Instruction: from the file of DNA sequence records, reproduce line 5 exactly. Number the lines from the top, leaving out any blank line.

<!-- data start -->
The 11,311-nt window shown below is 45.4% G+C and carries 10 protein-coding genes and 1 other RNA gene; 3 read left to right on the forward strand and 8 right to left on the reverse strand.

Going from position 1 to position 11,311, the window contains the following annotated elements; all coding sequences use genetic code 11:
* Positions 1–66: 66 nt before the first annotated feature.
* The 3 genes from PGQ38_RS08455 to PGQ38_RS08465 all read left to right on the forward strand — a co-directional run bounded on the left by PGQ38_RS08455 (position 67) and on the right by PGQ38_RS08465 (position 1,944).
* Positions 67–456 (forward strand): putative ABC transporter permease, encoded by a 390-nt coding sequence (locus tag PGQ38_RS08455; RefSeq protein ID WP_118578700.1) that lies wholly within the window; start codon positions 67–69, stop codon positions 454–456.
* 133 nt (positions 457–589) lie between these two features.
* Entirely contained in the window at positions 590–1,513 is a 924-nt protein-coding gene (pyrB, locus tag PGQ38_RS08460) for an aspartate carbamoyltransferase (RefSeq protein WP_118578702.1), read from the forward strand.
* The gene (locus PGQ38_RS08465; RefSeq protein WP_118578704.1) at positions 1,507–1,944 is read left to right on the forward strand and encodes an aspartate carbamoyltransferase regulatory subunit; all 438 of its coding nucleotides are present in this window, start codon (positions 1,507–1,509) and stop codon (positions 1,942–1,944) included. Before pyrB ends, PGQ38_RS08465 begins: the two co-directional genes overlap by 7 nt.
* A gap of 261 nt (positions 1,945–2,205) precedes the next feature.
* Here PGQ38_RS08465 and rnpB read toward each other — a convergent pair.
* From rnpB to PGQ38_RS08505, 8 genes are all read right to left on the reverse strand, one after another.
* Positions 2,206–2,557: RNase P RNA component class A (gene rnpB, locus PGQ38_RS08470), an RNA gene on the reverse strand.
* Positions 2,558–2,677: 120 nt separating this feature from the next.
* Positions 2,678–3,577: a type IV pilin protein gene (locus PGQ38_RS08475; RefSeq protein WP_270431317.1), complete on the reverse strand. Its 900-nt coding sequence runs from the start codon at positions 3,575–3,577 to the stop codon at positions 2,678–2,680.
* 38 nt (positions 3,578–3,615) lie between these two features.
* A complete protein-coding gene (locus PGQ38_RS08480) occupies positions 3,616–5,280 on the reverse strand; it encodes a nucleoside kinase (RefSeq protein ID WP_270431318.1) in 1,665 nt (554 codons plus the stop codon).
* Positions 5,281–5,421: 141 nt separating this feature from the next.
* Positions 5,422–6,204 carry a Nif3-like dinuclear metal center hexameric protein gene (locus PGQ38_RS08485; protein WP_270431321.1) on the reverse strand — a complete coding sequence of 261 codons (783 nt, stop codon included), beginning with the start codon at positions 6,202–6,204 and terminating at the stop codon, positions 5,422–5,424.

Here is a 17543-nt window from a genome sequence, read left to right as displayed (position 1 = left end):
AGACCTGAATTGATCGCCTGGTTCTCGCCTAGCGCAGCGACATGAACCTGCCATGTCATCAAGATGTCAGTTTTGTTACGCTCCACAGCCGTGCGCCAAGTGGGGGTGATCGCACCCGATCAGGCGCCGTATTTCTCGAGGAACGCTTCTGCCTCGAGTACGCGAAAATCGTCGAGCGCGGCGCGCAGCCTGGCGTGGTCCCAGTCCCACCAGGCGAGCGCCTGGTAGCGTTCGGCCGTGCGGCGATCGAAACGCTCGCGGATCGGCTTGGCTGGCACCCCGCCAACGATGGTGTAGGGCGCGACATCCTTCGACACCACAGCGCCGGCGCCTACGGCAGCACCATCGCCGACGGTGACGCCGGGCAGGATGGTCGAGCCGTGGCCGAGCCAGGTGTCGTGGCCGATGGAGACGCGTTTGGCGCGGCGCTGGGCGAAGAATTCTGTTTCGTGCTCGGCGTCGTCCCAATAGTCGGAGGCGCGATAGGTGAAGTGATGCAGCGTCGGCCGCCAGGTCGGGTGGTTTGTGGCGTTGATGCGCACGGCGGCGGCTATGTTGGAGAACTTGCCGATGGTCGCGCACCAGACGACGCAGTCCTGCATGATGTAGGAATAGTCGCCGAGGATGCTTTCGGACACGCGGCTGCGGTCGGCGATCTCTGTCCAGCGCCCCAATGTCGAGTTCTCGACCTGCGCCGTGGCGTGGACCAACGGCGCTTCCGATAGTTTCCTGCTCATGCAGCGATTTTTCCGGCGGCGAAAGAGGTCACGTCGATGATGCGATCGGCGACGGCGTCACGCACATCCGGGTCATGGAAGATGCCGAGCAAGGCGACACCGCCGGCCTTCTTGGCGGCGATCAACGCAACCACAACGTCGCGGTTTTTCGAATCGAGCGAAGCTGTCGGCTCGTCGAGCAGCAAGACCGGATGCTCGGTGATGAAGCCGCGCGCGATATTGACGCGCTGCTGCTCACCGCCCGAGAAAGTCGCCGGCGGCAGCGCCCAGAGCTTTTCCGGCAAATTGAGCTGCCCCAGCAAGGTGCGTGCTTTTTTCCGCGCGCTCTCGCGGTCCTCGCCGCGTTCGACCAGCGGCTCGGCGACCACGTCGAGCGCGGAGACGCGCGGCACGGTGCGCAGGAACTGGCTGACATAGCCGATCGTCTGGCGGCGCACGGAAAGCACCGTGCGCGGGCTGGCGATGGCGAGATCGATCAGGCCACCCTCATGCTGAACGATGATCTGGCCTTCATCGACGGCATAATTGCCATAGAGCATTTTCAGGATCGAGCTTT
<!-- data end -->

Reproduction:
* Positions 67–456 (forward strand): putative ABC transporter permease, encoded by a 390-nt coding sequence (locus tag PGQ38_RS08455; RefSeq protein ID WP_118578700.1) that lies wholly within the window; start codon positions 67–69, stop codon positions 454–456.